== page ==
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Fadi V. Nahhas, Esq.
Eastman & Smith - Toledo, Ohio


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Five Trends
Clients Want You to Jump On

Michael B. Rynowecer


Early seeds of change often present the best new opportunities. BTI’s new research has uncovered five emerging trends – two are client driven while three originate from law firms. Each presents new tactics, or in some cases a new and much better version of an old tactic. But none of these are in widespread use – yet.

1. Ratcheting Up Client Retention

Law firms large and small are working to turn “my clients” into firm clients. Law firms are developing truly robust client teams and taking deep dives to understand a broad set of client needs and how clients want their law firms to change and improve. These newly energized client teams are led by senior partners with budgets to fund them. Clients are noting these client service improvements – and the firms choosing not to make these investments – and awarding work accordingly.

2. Associates Acquiring Softer Skills

A small but growing number of firms are training associates in business development and client service, with content developed specifically for associates. Trained associates feel more engaged and deliver better client service to the partners. And the firms see long-term benefit in the change in culture as they bring client service into the career mix long before other firms. We see this in a few very large firms and many more smaller firms.

3. Full Tilt Client Feedback

The urge to institutionalize clients and develop more business is driving surging interest in client feedback. Firms are adding to their existing leadership and CMO interviews – which are always valuable – but can’t gain enough scale to drive change across a practice group or firm. By using independent, measurable and benchmarkable feedback, firms get new client traction.

Numbers Matter

Firms are reaching out to multiple decision makers within large clients, and across a large number of clients – dozens to hundreds of clients in a wave. Law firms have learned this approach not only boosts client service but drives new business and, occasionally uncovers a previously unknown at-risk relationship.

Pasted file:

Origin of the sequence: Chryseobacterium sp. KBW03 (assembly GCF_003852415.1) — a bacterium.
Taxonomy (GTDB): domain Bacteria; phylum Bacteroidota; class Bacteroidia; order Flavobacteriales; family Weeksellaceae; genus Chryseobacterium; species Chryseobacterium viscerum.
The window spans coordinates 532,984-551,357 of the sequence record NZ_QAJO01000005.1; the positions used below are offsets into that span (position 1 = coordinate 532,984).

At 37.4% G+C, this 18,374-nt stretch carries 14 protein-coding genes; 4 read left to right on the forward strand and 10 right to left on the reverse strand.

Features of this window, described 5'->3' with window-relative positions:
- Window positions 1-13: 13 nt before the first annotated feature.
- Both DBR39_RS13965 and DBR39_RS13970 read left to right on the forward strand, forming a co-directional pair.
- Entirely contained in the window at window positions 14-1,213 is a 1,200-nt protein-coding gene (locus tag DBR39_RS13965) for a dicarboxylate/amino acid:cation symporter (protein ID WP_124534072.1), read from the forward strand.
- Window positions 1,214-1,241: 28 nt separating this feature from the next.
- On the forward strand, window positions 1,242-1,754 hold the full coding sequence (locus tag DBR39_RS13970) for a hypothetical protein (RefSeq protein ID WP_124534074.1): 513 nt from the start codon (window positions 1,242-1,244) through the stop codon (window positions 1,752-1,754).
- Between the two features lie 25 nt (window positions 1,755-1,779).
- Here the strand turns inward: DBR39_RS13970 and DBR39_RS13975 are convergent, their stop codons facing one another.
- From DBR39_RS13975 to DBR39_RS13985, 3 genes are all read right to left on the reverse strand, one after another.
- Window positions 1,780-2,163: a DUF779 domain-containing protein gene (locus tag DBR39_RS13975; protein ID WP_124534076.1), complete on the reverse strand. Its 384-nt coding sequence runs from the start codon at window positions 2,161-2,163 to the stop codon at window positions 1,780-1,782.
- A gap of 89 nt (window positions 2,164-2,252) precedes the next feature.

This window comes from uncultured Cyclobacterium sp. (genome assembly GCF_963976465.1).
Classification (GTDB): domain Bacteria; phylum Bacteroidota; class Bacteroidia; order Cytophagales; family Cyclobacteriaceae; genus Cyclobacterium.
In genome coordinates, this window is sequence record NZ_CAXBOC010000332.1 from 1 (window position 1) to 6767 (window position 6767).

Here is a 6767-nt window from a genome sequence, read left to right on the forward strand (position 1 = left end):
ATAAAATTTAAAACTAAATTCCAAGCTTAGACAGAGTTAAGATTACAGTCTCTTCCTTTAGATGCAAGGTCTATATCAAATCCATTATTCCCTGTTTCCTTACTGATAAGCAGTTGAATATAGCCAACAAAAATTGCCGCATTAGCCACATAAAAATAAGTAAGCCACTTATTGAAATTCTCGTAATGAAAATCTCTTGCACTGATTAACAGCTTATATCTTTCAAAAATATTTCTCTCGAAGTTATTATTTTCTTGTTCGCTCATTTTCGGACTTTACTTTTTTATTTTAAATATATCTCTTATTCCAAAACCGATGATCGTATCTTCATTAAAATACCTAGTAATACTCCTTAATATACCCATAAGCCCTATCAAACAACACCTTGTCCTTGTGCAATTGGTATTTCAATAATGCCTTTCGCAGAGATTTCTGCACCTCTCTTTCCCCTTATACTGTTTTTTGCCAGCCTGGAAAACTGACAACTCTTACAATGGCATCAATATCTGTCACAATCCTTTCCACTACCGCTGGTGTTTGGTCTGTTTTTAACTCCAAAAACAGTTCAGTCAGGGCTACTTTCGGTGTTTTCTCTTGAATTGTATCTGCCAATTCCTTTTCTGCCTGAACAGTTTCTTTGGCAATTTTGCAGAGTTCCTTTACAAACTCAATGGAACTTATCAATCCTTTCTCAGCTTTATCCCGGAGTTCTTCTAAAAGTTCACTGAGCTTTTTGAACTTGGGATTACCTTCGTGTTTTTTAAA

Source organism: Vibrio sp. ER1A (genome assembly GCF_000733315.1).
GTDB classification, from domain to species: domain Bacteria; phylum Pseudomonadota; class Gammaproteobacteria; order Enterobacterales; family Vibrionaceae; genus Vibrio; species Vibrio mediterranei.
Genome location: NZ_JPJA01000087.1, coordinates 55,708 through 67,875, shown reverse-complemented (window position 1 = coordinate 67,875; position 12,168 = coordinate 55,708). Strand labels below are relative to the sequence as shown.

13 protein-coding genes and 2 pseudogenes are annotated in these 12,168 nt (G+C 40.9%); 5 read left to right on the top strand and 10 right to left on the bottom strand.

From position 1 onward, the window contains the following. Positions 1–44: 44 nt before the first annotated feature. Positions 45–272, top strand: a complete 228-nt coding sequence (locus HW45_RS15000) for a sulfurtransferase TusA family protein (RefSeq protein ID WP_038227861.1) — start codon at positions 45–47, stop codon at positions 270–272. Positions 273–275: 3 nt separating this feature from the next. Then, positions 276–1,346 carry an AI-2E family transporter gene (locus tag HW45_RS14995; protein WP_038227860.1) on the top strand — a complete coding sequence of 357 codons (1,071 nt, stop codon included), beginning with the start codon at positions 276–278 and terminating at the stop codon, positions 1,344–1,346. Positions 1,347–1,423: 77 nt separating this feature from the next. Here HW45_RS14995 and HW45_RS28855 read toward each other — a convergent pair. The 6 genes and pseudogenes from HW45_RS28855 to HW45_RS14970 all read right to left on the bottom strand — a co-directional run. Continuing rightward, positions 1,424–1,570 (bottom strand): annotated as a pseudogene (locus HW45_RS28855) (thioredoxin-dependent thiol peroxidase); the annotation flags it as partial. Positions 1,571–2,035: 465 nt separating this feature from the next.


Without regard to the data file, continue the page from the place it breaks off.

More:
4. Clients Asking for Succession Plans

GCs are asking their top law firms for succession planning for the senior partners. Clients see relationship partners near retirement and increasing lateral activity. Clients are not only asking law firms for succession plans – many want a voice in developing the plans. You only earn client service credit for your succession plan if you propose a plan – and ask for feedback – before your client asks you.

5. Clients Worry About Lateral Movement

Clients are now wondering aloud if their relationship partner is going to make a move. The almost fevered pace of lateral activity combined with law firms poaching practice groups is causing clients to sit up and take notice. Clients like love stability in their big, outside counsel relationships. Lateral moves are challenging this stability – especially when the client has limited experience with the new firm. Clients wonder openly about the operational shifts, perceived loss of institutional knowledge, ethical conflicts, business conflicts, and partner priorities. The only known antidote: over communicate the most nauseating of details to your client on multiple occasions. And don’t let your client read about your move before you share the news with them.

Each of these trends signals an opportunity for your firm as change slowly unfolds. These five small and early trends will grow up into big trends. Each change is client-centric – meaning as clients start to reap the benefits they will expect and then demand these changes of their law firm. Every law firm has a chance to jump on any, and in most cases, all of these trends. Jump now, while they’re still new and emerging.


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About the Author

Michael is President and Founder of The BTI Consulting Group, which is currently celebrating its 25th year of helping clients use compelling research for compelling results. Michael is a fixture in the business press, commenting on markets and strategies for professional services firms. He has authored more than 40 publications on all aspects of client relationships, client service, client feedback, client satisfaction, business development and business strategy. Michael can be reached at